“No formal complaints have ever been made in accordance with company policies outlined in Vanguard’s manual,” he said. “All other allegations of misconduct outside of Vanguard have not yet been reported to Mr. Bucholz, and there is no formal complaint or documentation to support these allegations.
“To stop the loss of reputation my client has experienced in the past 48 hours, he made a statement and apology for everything he said that could have hurt someone. This apology is in no way an admission of guilt for alleged actions that have been stirred up in Facebook posts. “
Some former Vanguard employees claim that Eyer knew of Bucholz’s behavior and rejected complaints, a claim that Eyer denies years ago with the exception of one employee who, according to Eyer, received an inappropriate text message from Bucholz. Eyer said she encouraged the employee to report it to management, she thought it was resolved, and when the same employee complained about another inappropriate text about a year later, she notified management, telling Bucholz she would quit, when she heard of another incident.
Regarding her claims of being a small business owner, Eyer said she wrote her campaign materials in the summer of 2019. Her negotiations with Bucholz were active at the time and she was convinced that the equity partnership was imminent, she said.
They discussed it until 2020, but negotiations were suspended after the COVID-19 pandemic broke out, Eyer said, adding that she finally decided to end the pursuit.
“The negotiations were still ongoing and it was only after my election that I decided to just abandon the subject,” she said.
Vanguard’s most recent corporate records, available on the state’s website for a list of senior executives, are from 2018 and show Bucholz as the sole executive officer.
Eyer ousted Jack Eaton, the incumbent of the 4th division, in Democratic Elementary School in August 2020 and was officially elected for an unopposed four-year term in November.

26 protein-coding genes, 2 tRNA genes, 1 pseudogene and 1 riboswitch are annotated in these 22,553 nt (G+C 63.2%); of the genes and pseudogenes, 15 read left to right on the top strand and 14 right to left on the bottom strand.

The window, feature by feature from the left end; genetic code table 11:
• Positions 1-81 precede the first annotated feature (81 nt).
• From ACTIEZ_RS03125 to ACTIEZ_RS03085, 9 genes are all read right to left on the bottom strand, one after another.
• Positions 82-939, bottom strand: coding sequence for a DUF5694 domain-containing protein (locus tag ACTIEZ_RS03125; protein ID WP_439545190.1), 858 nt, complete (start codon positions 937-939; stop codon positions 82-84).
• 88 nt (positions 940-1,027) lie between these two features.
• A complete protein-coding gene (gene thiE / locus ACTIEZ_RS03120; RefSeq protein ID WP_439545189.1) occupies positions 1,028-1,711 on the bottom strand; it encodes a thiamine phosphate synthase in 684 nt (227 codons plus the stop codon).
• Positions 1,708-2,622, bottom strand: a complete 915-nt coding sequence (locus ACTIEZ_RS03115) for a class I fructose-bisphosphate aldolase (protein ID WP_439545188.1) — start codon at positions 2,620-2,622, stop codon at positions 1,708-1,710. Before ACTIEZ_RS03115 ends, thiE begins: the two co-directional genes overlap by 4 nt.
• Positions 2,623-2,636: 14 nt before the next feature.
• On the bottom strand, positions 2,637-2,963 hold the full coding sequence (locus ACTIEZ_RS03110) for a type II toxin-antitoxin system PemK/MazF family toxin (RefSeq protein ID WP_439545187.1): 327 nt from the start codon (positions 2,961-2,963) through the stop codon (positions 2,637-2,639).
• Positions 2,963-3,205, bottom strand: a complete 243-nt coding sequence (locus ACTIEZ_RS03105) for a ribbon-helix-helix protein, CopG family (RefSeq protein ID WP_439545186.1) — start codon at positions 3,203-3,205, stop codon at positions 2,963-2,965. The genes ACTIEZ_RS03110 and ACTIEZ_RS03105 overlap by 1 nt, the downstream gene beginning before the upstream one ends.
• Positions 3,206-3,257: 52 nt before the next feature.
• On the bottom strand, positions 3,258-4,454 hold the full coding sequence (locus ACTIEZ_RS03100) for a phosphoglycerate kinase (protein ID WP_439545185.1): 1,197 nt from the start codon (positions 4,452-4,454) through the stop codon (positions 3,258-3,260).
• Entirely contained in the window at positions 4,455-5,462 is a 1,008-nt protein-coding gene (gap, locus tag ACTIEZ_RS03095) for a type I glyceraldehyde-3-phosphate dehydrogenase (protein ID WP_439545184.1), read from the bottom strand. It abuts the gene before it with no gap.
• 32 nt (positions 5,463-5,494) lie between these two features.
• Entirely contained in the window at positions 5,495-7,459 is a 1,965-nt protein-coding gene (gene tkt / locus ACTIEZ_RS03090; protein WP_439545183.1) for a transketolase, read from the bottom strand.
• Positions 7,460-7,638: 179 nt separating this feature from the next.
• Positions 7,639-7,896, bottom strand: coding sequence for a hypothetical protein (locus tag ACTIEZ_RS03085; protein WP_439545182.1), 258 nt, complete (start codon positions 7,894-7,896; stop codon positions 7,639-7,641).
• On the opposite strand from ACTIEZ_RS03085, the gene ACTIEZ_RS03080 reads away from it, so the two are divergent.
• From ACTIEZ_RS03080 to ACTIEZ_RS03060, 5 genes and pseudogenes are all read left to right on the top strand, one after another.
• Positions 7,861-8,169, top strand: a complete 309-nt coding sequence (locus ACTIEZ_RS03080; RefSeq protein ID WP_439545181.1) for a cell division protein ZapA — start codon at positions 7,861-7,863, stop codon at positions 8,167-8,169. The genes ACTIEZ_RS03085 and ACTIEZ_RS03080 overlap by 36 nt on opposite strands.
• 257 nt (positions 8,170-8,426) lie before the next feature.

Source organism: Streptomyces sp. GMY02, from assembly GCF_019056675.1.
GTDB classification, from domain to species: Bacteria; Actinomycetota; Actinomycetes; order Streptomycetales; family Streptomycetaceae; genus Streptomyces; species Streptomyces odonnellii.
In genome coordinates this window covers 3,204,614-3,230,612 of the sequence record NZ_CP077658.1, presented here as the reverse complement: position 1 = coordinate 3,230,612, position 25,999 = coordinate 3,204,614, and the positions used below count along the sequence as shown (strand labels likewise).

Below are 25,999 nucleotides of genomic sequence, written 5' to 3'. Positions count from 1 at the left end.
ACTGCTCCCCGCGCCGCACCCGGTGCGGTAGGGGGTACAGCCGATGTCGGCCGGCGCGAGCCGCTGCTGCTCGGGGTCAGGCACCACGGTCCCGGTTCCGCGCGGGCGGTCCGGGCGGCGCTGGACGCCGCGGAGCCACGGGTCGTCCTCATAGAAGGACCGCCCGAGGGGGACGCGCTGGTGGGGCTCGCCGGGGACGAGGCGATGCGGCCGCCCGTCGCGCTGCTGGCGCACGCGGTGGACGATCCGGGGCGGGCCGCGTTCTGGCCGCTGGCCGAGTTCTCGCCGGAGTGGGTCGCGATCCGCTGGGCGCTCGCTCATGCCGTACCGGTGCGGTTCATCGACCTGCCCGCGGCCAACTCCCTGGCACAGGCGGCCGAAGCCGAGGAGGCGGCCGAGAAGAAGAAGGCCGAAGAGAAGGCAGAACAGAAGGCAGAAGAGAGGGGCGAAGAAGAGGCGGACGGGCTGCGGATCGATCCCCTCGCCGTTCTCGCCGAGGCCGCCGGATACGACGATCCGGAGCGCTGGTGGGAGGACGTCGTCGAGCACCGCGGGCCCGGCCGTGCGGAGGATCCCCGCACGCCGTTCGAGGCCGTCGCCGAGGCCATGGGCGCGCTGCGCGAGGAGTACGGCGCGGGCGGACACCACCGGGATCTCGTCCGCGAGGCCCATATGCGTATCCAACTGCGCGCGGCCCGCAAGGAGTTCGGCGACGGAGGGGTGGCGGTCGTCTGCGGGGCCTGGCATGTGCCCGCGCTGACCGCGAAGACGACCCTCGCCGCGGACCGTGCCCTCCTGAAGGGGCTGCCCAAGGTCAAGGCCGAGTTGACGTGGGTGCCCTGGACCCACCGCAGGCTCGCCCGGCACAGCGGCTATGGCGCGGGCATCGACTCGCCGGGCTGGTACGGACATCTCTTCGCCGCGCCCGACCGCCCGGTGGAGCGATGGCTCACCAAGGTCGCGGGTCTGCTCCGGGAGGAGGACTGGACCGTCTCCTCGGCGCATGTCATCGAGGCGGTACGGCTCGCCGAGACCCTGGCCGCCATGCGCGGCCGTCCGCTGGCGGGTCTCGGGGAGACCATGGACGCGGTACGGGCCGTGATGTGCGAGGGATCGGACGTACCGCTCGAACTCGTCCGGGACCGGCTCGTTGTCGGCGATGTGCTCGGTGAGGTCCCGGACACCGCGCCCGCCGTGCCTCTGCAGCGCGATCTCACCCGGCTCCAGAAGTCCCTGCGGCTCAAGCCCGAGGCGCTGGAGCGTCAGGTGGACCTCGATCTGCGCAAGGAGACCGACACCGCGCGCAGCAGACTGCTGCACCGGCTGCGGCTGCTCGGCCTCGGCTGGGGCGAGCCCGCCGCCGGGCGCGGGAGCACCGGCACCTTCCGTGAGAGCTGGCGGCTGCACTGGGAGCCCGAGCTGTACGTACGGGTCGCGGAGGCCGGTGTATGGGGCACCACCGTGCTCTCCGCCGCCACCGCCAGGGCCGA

Declined to comment on Eyer’s claim of being a small business owner, Eaton said she won the election and nothing he could say now would reverse it.
Eyer won the three-way primary with 3,883 votes (61%), compared with 1,863 for Eaton (29%) and 651 for Mozhgan Savabieasfahani (10%).
Savabieasfahani said she had problems with Eyer “spreading the wrong message” of being a small business owner. She pointed out that Eyer signed a promise of “fair campaigning practices” pledging to be truthful, and said how campaigns by people indicate how they will govern.
If voters had known what a “blatant lie” that was, “Eyer could not have been voted dog catcher,” said Savabieasfahani.
Eyer said she’s 20/20 in hindsight if she regrets advertising as a small business owner when she wasn’t.
“The intent all along was to get there to finalize all of these details,” she said.
Now that Vanguard is in an uproar, Eyer is grateful that her quest to become owner has not worked out.
“I am very happy to have been in a position where I could resign immediately and sever all connections,” she said.
Eyer said she is now organizing to start her own consulting firm doing similar work to Vanguard, independently managing projects and campaigns from home. Hence, she will be a small business owner shortly.